July 3, 2002

Well, I’m finally back from

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Well, I’m finally back from my vacation. As you’ve read in my last post (which, of course, you’ve read and re-read for the last month, judging by the comments on it), I left home on June 5 to attend Classis Western Canada of the United Reformed Churches. After the classis, I drove from Ponoka, Alberta, to Abbotsford, British Columbia — an 11-hour-or-so drive — for a classis-wide pulpit exchange. Which reminds me of a dialogue I once had, understandable perhaps only to those who know the Dutch word for “Reverend”:

TERRY: “So when you have a pulpit exchange, you come here and our pastor goes to another church and that pastor goes to another church…. It’s kind of a domino effect!”

ME: “No, Terry. It’s the dominee effect.”

On June 9, I led worship and preached for the Surrey Covenant Reformed Church (URC) in the morning and then for Maranatha Canadian Reformed Church in the afternoon. That was the first time I had preached in a Canadian Reformed Church. I was very well received. Several of the members came up to me afterward and told me that they were delighted that our churches had entered into ecclesiastical fellowship and that they were looking forward to closer relations in the future.

My grandmother lives in Abbotsford, so I figured I would start my vacation after the pulpit exchange. I did a lot of reading that week (June 10-15) and hit a few of my favourite used book stores. I also spent a lot of time with Rob Schouten, the pastor of the Abbotsford Canadian Reformed Church. We went into Vancouver to visit Regent College. I blew a lot of money in their bookstore. No surprise there, eh? On the 16th, I preached in the morning for the Langley Reformed Evangelical Church (CRE) and in the afternoon for Immanuel Covenant Reformed Church (URC) in Abbotsford. Call me Mr. Ecumenical: three denominations in two weeks.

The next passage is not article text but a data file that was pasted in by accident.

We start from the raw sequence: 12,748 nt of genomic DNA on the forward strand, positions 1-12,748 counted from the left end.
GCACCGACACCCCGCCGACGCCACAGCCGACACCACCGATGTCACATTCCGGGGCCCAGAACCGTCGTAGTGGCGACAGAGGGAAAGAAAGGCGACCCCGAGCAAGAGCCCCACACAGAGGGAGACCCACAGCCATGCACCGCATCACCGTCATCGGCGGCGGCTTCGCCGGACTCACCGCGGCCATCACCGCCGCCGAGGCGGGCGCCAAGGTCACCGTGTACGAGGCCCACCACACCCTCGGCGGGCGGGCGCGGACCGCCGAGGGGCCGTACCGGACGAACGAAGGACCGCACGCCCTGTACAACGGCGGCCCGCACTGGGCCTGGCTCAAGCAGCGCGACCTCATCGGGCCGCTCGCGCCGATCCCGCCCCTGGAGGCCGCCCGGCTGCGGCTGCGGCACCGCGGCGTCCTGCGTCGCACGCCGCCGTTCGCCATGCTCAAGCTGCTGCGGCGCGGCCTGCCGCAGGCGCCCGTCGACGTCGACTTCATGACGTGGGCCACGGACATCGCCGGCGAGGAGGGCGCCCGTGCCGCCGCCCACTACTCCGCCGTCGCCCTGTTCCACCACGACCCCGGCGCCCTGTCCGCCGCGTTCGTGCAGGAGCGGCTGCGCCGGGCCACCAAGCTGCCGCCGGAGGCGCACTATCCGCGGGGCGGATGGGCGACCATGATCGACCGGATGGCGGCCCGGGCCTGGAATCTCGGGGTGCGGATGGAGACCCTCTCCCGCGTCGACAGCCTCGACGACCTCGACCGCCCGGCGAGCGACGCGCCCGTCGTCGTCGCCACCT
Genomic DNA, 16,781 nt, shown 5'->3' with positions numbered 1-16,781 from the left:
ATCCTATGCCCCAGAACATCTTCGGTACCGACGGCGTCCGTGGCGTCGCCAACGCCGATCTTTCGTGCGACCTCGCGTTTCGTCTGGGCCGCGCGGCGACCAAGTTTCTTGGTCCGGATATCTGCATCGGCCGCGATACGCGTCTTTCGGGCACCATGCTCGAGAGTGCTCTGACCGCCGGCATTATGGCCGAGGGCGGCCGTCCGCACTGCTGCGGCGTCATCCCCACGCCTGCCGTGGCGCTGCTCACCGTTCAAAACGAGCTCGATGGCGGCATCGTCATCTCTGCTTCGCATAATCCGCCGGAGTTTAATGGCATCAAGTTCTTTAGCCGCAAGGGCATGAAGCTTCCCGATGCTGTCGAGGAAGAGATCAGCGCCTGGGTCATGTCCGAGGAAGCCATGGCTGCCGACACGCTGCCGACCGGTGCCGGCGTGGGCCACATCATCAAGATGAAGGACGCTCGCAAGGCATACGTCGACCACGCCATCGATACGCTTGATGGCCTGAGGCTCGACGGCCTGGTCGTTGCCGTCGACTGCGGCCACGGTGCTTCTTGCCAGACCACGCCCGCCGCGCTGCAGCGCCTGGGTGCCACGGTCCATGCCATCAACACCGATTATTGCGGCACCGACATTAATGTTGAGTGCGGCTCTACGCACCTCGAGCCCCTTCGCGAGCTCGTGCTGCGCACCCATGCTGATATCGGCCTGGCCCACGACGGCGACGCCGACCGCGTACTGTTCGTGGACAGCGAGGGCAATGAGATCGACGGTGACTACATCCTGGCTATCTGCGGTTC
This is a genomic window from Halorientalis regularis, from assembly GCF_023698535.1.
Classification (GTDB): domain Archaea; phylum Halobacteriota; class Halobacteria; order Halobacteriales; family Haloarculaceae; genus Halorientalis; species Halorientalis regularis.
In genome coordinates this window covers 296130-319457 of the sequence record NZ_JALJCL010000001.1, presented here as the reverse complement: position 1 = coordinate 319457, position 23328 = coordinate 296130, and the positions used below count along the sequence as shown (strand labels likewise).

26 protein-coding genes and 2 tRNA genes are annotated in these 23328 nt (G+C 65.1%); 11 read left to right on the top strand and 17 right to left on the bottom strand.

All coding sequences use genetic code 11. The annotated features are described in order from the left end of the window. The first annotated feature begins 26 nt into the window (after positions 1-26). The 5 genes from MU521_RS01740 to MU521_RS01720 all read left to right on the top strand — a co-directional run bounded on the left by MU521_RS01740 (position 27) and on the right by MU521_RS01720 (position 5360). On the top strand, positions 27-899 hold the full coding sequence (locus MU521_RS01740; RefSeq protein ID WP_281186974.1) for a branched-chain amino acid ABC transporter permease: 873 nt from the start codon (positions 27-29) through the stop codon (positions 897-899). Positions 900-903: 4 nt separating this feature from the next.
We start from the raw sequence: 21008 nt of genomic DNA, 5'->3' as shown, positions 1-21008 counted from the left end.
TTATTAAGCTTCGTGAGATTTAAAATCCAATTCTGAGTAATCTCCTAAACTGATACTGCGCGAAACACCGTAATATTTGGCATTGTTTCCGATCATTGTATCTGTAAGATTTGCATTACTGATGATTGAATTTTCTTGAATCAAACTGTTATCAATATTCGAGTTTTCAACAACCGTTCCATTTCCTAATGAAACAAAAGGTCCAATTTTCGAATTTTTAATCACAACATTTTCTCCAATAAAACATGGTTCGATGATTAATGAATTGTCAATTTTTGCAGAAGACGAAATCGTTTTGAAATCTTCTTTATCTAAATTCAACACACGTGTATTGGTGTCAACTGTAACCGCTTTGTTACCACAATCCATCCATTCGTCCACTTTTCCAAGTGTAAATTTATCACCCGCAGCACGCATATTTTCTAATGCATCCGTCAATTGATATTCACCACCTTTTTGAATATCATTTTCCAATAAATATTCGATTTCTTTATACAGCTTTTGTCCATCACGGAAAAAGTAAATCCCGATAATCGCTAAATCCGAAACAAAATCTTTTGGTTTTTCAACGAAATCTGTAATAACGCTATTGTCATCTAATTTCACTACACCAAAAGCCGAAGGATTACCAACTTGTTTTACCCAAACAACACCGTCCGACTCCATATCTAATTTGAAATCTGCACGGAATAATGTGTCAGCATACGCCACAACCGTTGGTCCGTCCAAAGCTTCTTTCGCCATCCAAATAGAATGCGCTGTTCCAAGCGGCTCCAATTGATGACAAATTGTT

On June 17, I left Abbotsford and drove to Moscow, Idaho, where I spent most of the next week, staying at the home of Chip and Janet Lind. Janet was away, so Chip and I were batching — and I have to say that Chip can cook better than I can! We had company over for a couple of nights in a row, and Chip made some pretty good food. I also caught up on my movie watching: I saw Being There, Waking Ned Devine, and Strictly Ballroom, all a lot of fun.

While in Moscow, I spent some time at Bucer’s Coffeehouse Pub, sipping Guinness and reading John Frame’s The Doctrine of the Knowledge of God, Walker Percy’s The Moviegoer, and P. G. Wodehouse’s Piccadilly Jim. Ahhh…..

On Thursday, June 20, I had lunch and a good talk with Doug Wilson. I also chatted with Doug Jones. It sounds as if Canon Press has a lot of great stuff lined up. Peter Leithart has just finished a book entitled Against Christianity (see his great essay, “Against Christianity; For the Church“). Steve Wilkins has a book coming out soon (on celebration, if I recall my glance at the cover correctly). And they’re hoping to publish books on worship by Leithart and Jeff Meyers and on the Trinity by Ralph Alan Smith and Jeff Meyers sometime next year. I’m looking forward to them eagerly!